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Twelve Atlanta artists working in diverse media have won the latest grants from Idea Capital, an Atlanta independent arts-funding group. They’ll share a total of $14,600 in increments from $500 to $5,000.

Ideal Capital believes:

  • In supporting risk-taking art.
  • Creating community.
  • Making Atlanta a viable center for working artists.
  • Establishing a democratic network of investors.
  • And celebrating the role that individual artists play in creating a vibrant cultural environment.

The artists that Idea Capital chooses demonstrate a commitment to its mission of recognizing work not likely to be funded by more traditional revenue sources, it said in a press release. This year’s winners will all take on the twin themes of isolation and digital connection in the age of COVID-19.

Kendall Bessent photo 2020

“Amadou” is a 2020 photograph by grantee Kendall Bessent. (Courtesy of the artist)

The work ranges from an installation by sculptor Sonya Yong James and topics of Black resistance and resilience in photo projects by Kerri Garrett and Kendall Bessent, plus dance work by Jessica Bertram and an evening of poetry and music from spoken-word artist Ashlee Haze.

In addition to Bessent and Bertram, Garrett, Haze and James, the 2021 recipients are writer Abraham Johnson; multidisciplinary artists Amina Daugherty, Artemus Jenkins, Daniela Rodriguez and Erik Thurmond; visual artists Craig Drennen and Sergio Suárez; and Kathleen Wessel, who’s a movement artist, director, choreographer and writer.

Look for these projects in the coming year:

FROM JESSICA BERTRAM. The choreographer will use her grant to develop a full-length production of her dance work about two resilient Black women navigating the life in contemporary America. In Our Hair Feels Like Flower Petals, she says, “the choreographic process researches how Black women move forward, rebuild the communities they occupy and how they heal themselves mentally, physically, spiritually and emotionally.”

FROM AMINA DAUGHTERTY. Her Sunder, Disorientation, Disapora is a sculptural project that examines the disconnect between African and African American people via a series of busts that will combine African and contemporary imagery to interrogate that divide. “The goal is to cause the observer to feel confused, lost and to question where it comes from,” she says.

FROM CRAIG DRENNEN. The artist is the founder of the THE END Project Space on Atlanta’s Southside. His grant will fund the 2021-22 exhibition year there, including an additional build-out of the space.

FROM KERRI GARRETT + KENDALL BESSENT. The Shadows Whispered Secrets is a collaborative dance photography project based on Black family legacy and lineage and the shadow of slavery and oppression.

FROM ASHLEE HAZE. The spoken-word artist will create Poets for the Revolution: A Virtual Protest, a music-and-poetry performance on themes of social justice, civil rights and the revolution. Haze is the winner of the Margaret Kargbo Artist as Activist Grant, named for the Idea Capital steering committee member who died in May 2015. This grant goes to a project that embodies Kargbo’s commitment to social justice.

“It Is: As a Revelation, time presents itself” is a 2020 woodcut print on muslin by grantee Sergio Suárez.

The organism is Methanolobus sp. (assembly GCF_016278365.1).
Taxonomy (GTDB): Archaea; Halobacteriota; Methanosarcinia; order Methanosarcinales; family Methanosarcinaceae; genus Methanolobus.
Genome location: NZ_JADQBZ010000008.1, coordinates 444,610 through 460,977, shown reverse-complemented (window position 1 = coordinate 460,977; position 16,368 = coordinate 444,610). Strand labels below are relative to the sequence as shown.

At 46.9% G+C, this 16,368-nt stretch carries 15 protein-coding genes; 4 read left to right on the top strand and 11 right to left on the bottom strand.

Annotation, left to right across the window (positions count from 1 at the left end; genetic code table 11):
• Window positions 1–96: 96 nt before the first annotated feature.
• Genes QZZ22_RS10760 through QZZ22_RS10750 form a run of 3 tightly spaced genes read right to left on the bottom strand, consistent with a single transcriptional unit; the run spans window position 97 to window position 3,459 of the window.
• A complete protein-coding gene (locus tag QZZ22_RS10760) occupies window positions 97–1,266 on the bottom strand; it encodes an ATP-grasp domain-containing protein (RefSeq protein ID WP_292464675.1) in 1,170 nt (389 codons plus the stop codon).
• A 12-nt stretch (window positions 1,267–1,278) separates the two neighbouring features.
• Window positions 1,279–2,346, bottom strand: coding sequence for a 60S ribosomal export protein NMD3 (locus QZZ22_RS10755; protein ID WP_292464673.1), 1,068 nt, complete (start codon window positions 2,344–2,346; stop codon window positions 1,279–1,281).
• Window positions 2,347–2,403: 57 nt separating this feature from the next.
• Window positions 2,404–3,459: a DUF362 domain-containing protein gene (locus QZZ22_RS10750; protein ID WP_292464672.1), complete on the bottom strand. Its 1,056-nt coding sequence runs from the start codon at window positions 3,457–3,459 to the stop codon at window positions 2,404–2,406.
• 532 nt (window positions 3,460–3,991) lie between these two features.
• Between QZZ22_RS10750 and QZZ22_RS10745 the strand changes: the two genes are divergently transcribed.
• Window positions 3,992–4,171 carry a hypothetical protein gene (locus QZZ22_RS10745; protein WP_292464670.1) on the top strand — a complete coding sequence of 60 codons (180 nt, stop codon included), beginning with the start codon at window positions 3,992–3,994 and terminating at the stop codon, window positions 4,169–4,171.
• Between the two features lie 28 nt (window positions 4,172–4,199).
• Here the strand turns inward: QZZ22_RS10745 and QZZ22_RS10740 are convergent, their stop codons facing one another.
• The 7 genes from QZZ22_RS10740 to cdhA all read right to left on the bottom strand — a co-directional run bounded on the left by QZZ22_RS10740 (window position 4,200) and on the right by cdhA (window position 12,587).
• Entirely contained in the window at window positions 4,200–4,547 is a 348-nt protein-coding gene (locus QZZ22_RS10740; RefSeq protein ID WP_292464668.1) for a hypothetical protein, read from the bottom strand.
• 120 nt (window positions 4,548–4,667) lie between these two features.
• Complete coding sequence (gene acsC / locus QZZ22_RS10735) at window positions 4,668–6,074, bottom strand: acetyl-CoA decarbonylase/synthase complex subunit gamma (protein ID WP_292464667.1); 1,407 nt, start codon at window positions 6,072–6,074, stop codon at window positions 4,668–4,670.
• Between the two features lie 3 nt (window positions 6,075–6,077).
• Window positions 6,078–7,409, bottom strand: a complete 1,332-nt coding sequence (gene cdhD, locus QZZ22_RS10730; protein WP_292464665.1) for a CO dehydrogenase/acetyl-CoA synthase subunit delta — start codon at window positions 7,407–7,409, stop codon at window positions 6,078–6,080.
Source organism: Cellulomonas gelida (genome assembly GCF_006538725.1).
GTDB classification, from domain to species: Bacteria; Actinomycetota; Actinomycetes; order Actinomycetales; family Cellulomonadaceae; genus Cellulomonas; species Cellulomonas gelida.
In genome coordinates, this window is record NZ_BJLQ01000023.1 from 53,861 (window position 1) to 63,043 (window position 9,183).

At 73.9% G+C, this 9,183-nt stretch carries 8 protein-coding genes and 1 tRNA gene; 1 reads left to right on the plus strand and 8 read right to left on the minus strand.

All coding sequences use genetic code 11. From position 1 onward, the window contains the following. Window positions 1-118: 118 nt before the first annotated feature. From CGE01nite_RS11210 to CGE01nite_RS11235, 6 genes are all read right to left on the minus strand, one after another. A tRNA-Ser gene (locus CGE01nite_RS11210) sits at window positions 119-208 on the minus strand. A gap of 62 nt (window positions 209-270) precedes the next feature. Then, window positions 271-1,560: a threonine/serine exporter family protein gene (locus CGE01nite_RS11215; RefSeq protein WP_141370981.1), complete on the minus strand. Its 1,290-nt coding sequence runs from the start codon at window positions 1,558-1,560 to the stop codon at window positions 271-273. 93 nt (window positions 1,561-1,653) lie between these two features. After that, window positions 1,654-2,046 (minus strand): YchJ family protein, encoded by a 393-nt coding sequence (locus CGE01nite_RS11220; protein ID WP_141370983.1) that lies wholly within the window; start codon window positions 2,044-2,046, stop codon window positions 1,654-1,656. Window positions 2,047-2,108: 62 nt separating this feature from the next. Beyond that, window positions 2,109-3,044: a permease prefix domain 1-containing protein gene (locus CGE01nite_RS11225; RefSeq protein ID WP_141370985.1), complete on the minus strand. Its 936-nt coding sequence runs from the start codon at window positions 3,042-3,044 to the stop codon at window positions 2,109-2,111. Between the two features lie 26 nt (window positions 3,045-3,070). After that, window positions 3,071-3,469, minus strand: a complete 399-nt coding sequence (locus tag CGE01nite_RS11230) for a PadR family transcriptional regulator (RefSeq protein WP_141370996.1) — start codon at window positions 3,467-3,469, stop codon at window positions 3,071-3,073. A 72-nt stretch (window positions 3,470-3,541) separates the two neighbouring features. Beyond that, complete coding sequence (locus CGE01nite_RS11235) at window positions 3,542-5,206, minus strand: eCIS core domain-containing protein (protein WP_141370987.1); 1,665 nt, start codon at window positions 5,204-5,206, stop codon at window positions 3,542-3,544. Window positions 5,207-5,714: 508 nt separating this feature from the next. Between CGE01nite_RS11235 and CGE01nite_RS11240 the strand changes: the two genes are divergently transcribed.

FROM SONYA YONG JAMES. Interwoven Ballad, an installation piece and soundscape that envisions a meditation on the loneliness of isolation and our digital connection amid COVID. It will include her signature fiber materials and her own experience with COVID. James won Ideal Capital’s Antinori Visual Artist Grant for this project, dedicated to an artist working in traditional and nontraditional 2-D and 3-D media.

FROM ARTEMUS JENKINS. His FREE WIFI project imagines a wake for a dead Black man and uses digital elements and a physical installation to examine the limitations to social mobility and technology that can impact advancement in the world. “Without access, one’s potential for growth is severely disadvantaged,” Jenkins says. This grant will help him work toward the 2021 Atlanta Biennial, Virtual Remains, at the Atlanta Contemporary.

FROM ABRAHAM JOHNSON. The writer will use his grant to overhaul and expand his script about grief and food and workshop it with a team of nonbinary/trans actors and a director.

FROM DANIELA RODRIGUEZ. Her experimental film Rodent Country will combine illustration, sculpture, animation and live action to look at how ordinary activities help us experience mindfulness and appreciate beauty. The finished film will be a collaborative, multi-voiced work/meditation on life during COVID.

FROM SERGIO SUAREZ. His The Sublime Process of Becoming will incorporate massive-in-scale woodcuts that will be displayed alongside the resulting prints. He’ll also produce an ongoing series of wood sculptures about fire.

FROM ERIK THURMOND. Action Board Services: Atlanta is the artist’s anticipated TV show, blending elements of reality TV, documentary, variety show and experimental film. A collaborative performance is part of his plan.

FROM KATHLEEN WESSEL. Her HereAFTER, Episode 3 is part of an ongoing, episodic theater piece about grief and a matriarch’s death told in a series of unusual performing spaces. This iteration will use a seven-story downtown parking deck and ask, “How did we get here? How do we find a way through?”

Idea Capital is a grassroots initiative founded in 2008 to jump-start Atlanta-based artist-initiated projects that might not otherwise be supported. The group and its grants are funded entirely through donations from Atlanta artists and arts supporters. Since its inception, Idea Capital has awarded $136,635 in grants to 116 artists.

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